You just unwrapped your new baby monitors. You’ve set them up just outside your kid’s crib and beside your bed. Shutting down for the night, the monitor can send you alerts and record your child’s night sleep.
Unfortunately, you are unaware that someone has access to that monitor and knows when your kid is screaming and when he is asleep. Since your son is asleep, he knows you are not wandering around getting bottles in the middle of the night. It is the perfect time to break in.
The Internet of Things is producing wondrous new devices linked into your home internet, creating a housebound network that requires new levels of cloud-based security protection. Here’s where affordable CUJO comes in handy – and has managed to raise more than $115,000 on Indiegogo.
CUJO’s machine learning-based system, whose device is selling for $49 and annual system will cost $89, is supposedly adaptable to new malware and hacking threats. What is unique about their set up is there is no need to, well, set it up. Plugging it right into the oft-empty jacks in your router activates it immediately. Its advanced and efficient solution has gotten it to quadruple its Indiegogo goal in just two weeks, raising more than $115,000 as of this writing to manufacture their first line of product.
“My home was very vulnerable to security threats and my two kids were already using tablets before they started talking,” co-founder and CEO Einaras Gravrock tells Geektime. “We were becoming a smart home, so the next step was wow, ‘What about security?'”
Solutions were too limited in their reach, Gravrock explains to Geektime, confined to PCs and unable to stretch out and protect the slew of new devices that were using the home WiFi. And even with what was available, he was concerned about ease and accessibility. The services were too technical for the average homeowner, for regular consumers. In Gravrock’s mind, a huge part of their success is that they have simply made it “approachable.”
“I started talking to my partner (co-founder and Chairman Yuri Frayman) who said there were broader trends like this, so he suggested working on CUJO.”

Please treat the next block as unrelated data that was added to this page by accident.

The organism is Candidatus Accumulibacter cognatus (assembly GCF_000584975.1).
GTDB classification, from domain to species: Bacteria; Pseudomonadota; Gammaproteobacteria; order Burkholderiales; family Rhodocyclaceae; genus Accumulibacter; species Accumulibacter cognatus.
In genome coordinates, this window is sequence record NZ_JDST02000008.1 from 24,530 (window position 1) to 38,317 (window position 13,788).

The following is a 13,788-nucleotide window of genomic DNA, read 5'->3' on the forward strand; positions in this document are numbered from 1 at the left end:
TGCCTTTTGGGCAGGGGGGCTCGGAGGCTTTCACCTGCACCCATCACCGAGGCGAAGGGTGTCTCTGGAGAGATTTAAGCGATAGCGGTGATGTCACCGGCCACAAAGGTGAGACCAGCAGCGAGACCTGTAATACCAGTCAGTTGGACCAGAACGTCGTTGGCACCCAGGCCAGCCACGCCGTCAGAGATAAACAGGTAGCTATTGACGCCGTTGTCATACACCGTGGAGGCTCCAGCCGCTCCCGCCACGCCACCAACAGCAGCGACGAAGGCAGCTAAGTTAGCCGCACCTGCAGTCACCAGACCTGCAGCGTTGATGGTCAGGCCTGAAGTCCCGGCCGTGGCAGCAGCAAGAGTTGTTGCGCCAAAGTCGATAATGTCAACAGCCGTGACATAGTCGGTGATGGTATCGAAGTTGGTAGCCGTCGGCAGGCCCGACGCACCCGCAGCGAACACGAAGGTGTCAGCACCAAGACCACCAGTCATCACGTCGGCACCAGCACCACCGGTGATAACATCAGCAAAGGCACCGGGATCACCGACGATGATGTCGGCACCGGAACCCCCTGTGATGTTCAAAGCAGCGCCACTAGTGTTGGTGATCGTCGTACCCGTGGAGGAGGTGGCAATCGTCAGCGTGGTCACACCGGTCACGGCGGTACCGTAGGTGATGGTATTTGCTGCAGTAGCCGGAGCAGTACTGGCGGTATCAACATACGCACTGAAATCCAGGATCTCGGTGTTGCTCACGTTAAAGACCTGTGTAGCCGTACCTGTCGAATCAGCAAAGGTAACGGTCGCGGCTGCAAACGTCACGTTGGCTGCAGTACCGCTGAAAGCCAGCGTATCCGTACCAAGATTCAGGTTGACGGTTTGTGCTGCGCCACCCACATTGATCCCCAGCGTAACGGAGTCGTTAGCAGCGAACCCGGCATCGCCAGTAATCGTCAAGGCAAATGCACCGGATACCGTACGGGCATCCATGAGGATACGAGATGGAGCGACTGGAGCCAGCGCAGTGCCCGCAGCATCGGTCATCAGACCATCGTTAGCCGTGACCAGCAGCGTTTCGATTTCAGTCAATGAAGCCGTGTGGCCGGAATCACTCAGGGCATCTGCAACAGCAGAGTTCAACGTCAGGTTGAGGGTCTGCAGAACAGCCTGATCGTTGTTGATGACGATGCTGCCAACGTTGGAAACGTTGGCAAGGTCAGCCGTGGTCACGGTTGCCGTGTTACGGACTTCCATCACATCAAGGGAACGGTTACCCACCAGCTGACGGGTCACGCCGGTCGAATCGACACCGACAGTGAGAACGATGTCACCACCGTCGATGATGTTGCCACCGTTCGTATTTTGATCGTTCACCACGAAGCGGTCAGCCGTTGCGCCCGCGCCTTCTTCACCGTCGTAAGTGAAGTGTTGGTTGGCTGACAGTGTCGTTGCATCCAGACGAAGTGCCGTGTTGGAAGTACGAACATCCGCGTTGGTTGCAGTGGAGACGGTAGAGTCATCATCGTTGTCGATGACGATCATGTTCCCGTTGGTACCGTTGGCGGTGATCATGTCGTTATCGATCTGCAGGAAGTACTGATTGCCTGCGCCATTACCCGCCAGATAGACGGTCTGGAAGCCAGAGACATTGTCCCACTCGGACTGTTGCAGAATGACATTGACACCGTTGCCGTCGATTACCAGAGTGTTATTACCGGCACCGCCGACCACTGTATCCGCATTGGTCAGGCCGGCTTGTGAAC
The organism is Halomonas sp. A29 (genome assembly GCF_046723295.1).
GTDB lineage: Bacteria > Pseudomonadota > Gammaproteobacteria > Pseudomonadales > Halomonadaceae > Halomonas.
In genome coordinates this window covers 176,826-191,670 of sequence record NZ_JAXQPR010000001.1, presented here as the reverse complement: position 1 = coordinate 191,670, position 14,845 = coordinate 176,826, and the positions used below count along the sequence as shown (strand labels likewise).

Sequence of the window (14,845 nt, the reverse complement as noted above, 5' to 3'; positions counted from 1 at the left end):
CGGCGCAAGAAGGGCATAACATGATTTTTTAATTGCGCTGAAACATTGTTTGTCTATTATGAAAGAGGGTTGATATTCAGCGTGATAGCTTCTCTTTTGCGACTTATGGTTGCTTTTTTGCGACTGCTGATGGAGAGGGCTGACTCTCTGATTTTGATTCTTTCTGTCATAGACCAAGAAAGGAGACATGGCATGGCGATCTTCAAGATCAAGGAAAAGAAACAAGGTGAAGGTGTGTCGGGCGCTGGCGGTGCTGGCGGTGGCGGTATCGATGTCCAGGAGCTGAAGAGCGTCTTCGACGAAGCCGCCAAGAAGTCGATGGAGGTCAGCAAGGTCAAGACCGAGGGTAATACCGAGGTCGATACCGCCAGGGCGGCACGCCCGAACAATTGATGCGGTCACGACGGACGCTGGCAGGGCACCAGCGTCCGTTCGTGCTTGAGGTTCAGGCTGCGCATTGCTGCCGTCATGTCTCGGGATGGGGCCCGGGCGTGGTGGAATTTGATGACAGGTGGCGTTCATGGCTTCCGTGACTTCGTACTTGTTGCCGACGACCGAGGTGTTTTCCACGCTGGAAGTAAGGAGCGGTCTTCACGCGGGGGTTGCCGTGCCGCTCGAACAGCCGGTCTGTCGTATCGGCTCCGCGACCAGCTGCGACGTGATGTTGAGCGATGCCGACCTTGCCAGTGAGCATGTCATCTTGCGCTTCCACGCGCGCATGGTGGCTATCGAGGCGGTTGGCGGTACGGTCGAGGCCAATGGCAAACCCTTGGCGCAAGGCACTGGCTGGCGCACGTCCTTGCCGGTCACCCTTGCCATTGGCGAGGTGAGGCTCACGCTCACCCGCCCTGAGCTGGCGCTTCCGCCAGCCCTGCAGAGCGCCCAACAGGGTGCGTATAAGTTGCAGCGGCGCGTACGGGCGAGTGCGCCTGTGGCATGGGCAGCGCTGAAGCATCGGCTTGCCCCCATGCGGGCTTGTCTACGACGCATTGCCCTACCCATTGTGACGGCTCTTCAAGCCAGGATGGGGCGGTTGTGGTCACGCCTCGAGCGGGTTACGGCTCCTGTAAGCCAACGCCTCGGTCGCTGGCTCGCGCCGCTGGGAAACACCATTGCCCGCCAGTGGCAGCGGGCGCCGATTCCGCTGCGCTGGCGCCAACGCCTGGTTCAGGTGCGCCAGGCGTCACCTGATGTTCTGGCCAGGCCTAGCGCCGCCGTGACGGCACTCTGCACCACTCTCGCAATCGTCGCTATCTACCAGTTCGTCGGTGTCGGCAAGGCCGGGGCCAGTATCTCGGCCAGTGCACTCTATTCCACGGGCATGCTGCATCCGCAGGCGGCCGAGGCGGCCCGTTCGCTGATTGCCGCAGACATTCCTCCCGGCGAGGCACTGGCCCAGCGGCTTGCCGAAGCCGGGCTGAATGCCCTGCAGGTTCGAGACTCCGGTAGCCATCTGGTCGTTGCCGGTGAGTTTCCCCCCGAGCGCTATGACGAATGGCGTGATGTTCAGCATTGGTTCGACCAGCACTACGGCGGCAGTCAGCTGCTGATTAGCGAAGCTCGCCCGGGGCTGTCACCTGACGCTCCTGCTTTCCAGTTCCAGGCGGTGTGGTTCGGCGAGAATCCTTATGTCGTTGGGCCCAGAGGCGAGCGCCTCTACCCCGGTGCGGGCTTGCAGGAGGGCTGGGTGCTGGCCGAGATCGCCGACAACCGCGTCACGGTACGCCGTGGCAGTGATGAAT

His sense of surprise is muted because they were extremely confident demand would pick up quickly at some point: All they had to do was take a solution suited for businesses and truly bring it home. According to the company, their solution combines aspects of malware protection, firewalls, and antivirus software to protect the entire home network.
“If you look at software solutions you can only focus on the PC, but then if it is in the whole network, that [solution] won’t be able to fend it off. Researching, I found out that there was nothing out there. Baby monitors and security cameras were being hacked left and right,” Gravrock notes.
The device uses machine learning to adapt to your home behavior patterns and detect anything out of the ordinary, alerting homeowners to suspicious activity.
“Being at the gateway makes that challenge somewhat easier,” Gravrock says. “We developed an algorithm to watch the behavior of the device. If it suddenly starts doing things out of character, CUJO will pick up on it. It’s kind of cool.”
A rising market
The IoT security market is expected to quadruple in value in the next five years, from $6.89 billion to $28.9 billion by 2020 according to a new report released this month.
Several use cloud-based solutions to secure networks, such as FireLayers and Seculert, while firms like CyberX are focused on managing industrial-sized networks. Israel-based COLU (yeah, don’t get confused) is using software associated with Bitcoin security to protect IoT networks.
YL Ventures partner Ofer Schreiber told Geektime earlier this year that authentication (and hence recognition) will be critical for IoT security going forward. “Being able to perform authentication with connected devices in a private, secure manner will be a challenge.”
Gravrock says their main competitors are all the “usual suspects” – the big tech firms like IBM, Symantec, and Intel – but that they have been tackling things from an “embedded” security perspective, dependent on installing solutions device by device on a home network.
Before the crowdfunding effort, the company was entirely privately funded. Gravrock holds his cards close to his chest on a potentially wider fundraising campaign, but is confident that the product itself will be able to drive strong revenue. While Gravrock says they aren’t planning on breaking into the IoT automotive industry, they would like to begin to protect cell phone networks.
“We ask for patience and we’ve got so much attention on us right now because we came out of left field and sidestepped all the major companies who are trying to do the same thing,” he cautions.
CUJO was co-founded by Gravrock and Chairman Yuri Frayman earlier this year and counts 11 additional staff, including VP of Technology Robert Beatty. Service is provided on a subscription basis, with varied plans being offered in its Indiegogo campaign.